Format

Send to

Choose Destination
Nucl Recept Signal. 2007 May 17;5:e005.

Kinases and protein phosphorylation as regulators of steroid hormone action.

Author information

1
Department of Molecular and Cellular Biology, Baylor College of Medicine, Houston, Texas, USA. nweigel@bcm.edu

Abstract

Although the primary signal for the activation of steroid hormone receptors is binding of hormone, there is increasing evidence that the activities of cell signaling pathways and the phosphorylation status of these transcription factors and their coregulators determine the overall response to the hormone. In some cases, enhanced cell signaling is sufficient to cause activation of receptors in medium depleted of steroids. Steroid receptors are targets for multiple kinases. Many of the phosphorylation sites contain Ser/Thr-Pro motifs implicating proline-directed kinases such as the cyclin-dependent kinases and the mitogen-activated kinases (MAPK) in receptor phosphorylation. Although some sites are constitutively phosphorylated, others are phosphorylated in response to hormone. Still others are only phosphorylated in response to specific cell signaling pathways. Phosphorylation of specific sites has been implicated not only in overall transcriptional activity, but also in nuclear localization, protein stability, and DNA binding. The studies of the roles of phosphorylation in coregulator function are more limited, but it is now well established that many of them are highly phosphorylated and that phosphorylation regulates their function. There is good evidence that some of the phosphorylation sites in the receptors and coregulators are targets of multiple signaling pathways. Individual sites have been associated both with functions that enhance the activity of the receptor, as well as with functions that inhibit activity. Thus, the specific combinations of phosphorylations of the steroid receptor combined with the expression levels and phosphorylation status of coregulators will determine the genes regulated and the biological response.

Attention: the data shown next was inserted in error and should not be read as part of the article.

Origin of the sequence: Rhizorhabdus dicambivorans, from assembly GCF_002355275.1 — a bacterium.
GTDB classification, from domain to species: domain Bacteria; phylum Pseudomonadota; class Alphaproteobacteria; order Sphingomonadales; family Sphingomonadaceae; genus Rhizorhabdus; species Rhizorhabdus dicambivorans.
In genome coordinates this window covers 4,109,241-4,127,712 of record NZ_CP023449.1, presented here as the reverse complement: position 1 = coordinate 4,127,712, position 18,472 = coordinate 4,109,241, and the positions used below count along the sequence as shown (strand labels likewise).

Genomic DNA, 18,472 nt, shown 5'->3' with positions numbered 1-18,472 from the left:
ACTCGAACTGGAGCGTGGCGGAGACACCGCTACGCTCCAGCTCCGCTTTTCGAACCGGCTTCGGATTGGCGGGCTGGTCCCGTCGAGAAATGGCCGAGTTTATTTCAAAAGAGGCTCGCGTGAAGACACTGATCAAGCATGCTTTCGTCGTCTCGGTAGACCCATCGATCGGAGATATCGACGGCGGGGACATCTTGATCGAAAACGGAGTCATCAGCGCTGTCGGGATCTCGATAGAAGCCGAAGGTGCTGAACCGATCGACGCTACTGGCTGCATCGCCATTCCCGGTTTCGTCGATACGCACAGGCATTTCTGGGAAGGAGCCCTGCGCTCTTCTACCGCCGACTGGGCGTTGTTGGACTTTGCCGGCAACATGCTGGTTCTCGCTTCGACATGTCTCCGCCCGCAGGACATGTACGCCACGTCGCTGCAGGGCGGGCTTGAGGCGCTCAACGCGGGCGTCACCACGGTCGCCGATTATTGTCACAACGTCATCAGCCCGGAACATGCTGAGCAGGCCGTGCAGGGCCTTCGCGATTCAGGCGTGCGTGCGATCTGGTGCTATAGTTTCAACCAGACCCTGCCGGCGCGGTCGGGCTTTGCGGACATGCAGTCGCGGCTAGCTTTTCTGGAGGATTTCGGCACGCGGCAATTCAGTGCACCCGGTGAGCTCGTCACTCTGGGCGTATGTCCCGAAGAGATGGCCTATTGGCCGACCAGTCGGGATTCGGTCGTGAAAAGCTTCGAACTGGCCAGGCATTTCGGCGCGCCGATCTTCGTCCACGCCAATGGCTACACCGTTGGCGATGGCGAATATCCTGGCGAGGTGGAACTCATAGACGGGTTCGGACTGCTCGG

PMID:
17525795
PMCID:
PMC1876600
DOI:
10.1621/nrs.05005
[Indexed for MEDLINE]
Free PMC Article

Supplemental Content

Full text links

Icon for PubMed Central
Loading ...
Support Center